US truck tonnage levels better than expected in January

  • US truck tonnage levels better than expected in January

    US truck tonnage levels better than expected in January

    US for-hire truck tonnage is slipping from month to month, but remains higher than expected in a freight recession, according to the latest data from the American Trucking Associations (ATA).

    The non-seasonally adjusted ATA For-Hire Truck Tonnage Index dropped 0.4 percent in January from December, but at 112.7 was still higher than the 109.2 reading for January 2021.

    Seasonal adjustment turned the slight drop in tonnage to a 0.7 percent gain, a sign the ATA expected a deeper fall-off in freight in January than the actual 0.4 percent decline.

    “I suspect that some of the [seasonally adjusted] gain is attributable to capacity coming out of the network, especially those carriers that primarily operate in the spot market and/or bought expensive used equipment in the last couple of years,” Bob Costello, ATA’s chief economist, said in a statement Wednesday. “This would push more freight to contract carriers, which dominate this index.”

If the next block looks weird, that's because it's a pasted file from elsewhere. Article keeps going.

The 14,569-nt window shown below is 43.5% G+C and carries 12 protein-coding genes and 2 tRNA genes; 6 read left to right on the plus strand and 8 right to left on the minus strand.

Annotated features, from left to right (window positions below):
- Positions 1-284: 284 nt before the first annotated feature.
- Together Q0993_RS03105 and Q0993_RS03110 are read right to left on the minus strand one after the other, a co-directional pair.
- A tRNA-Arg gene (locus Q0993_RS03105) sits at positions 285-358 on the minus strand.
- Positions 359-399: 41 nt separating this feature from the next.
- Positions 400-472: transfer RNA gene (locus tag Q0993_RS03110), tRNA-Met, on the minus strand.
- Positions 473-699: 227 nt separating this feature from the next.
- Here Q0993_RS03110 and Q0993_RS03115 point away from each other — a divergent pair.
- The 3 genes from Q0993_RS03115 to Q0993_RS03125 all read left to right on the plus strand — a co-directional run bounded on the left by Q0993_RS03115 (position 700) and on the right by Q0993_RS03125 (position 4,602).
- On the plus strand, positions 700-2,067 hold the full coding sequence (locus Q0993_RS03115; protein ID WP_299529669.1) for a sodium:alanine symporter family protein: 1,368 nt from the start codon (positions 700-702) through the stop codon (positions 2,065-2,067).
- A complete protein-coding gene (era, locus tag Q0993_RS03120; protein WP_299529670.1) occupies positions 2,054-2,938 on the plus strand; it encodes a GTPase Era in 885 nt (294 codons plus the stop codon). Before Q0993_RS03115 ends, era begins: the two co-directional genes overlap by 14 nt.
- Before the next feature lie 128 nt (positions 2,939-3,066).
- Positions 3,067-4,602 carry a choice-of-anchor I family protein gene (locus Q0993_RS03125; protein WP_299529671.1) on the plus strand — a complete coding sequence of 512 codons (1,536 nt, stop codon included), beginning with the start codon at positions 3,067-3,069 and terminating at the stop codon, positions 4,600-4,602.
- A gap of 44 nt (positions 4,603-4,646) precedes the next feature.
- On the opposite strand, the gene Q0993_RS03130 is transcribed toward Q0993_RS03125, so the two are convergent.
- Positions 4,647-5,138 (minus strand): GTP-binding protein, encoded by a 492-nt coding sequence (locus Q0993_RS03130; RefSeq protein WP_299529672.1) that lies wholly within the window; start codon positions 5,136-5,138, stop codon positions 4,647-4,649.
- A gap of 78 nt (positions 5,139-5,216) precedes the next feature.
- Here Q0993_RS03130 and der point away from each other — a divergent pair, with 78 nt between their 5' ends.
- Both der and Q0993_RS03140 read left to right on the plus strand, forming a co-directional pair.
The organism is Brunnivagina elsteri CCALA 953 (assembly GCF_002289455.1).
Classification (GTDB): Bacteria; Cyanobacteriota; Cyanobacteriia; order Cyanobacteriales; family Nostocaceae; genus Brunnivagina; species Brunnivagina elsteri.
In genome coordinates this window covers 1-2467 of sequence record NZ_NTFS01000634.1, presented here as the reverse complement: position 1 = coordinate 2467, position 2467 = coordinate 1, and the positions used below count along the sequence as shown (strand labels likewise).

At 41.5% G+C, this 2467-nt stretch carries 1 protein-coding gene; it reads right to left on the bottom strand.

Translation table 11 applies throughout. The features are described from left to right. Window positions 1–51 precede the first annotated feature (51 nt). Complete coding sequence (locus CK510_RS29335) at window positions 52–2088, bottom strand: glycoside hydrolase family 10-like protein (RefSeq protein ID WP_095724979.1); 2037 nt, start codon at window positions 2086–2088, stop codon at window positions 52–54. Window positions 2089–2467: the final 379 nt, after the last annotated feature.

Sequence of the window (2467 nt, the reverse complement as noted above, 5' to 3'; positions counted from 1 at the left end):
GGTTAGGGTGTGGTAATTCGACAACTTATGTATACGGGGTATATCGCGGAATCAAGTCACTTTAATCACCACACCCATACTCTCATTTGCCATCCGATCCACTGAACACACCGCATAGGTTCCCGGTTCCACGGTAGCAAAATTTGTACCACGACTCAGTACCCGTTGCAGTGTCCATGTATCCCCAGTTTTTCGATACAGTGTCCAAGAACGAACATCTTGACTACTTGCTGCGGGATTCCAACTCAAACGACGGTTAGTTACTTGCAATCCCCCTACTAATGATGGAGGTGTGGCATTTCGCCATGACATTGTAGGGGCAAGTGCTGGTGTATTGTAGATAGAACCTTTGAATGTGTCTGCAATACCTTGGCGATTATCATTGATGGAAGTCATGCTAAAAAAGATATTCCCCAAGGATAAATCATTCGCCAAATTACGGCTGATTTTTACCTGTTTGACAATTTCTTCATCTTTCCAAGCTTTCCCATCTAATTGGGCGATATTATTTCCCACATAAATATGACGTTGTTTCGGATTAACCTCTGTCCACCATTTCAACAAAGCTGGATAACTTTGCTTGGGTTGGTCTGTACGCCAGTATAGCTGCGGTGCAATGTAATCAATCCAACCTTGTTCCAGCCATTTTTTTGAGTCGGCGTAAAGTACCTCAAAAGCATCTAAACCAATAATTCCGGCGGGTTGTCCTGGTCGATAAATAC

Such a shift in freight could account for the better-than-expected volume seen in the ATA index. In addition, some contract carriers are already operating under new contractual routing guides with lower rates for 2023, which may mean more freight is flowing their way.

    However, economic indicators give little reason to think freight volumes are actually rising. The industrial and retail sectors that generate truck freight are limping into 2023.

    “Given January’s hotter-than-expected inflation numbers, it’s difficult to make a strong case for housing activity over the coming months,” Jason Miller, associate professor of logistics at Michigan State University and a Journal of Commerce analyst, said in an email Wednesday.

    Housing activity has declined over the past year, depressing the market for furniture and appliances, and that has kept the inventories of those retailers overstocked, Miller said.

    US manufacturing contracted for the third consecutive month in January, according to S&P Global’s US manufacturing purchasing managers index (PMI). That will cut into future industrial shipments, said S&P Global, the parent company of the Journal of Commerce.

    By William B. Cassidy at JOC

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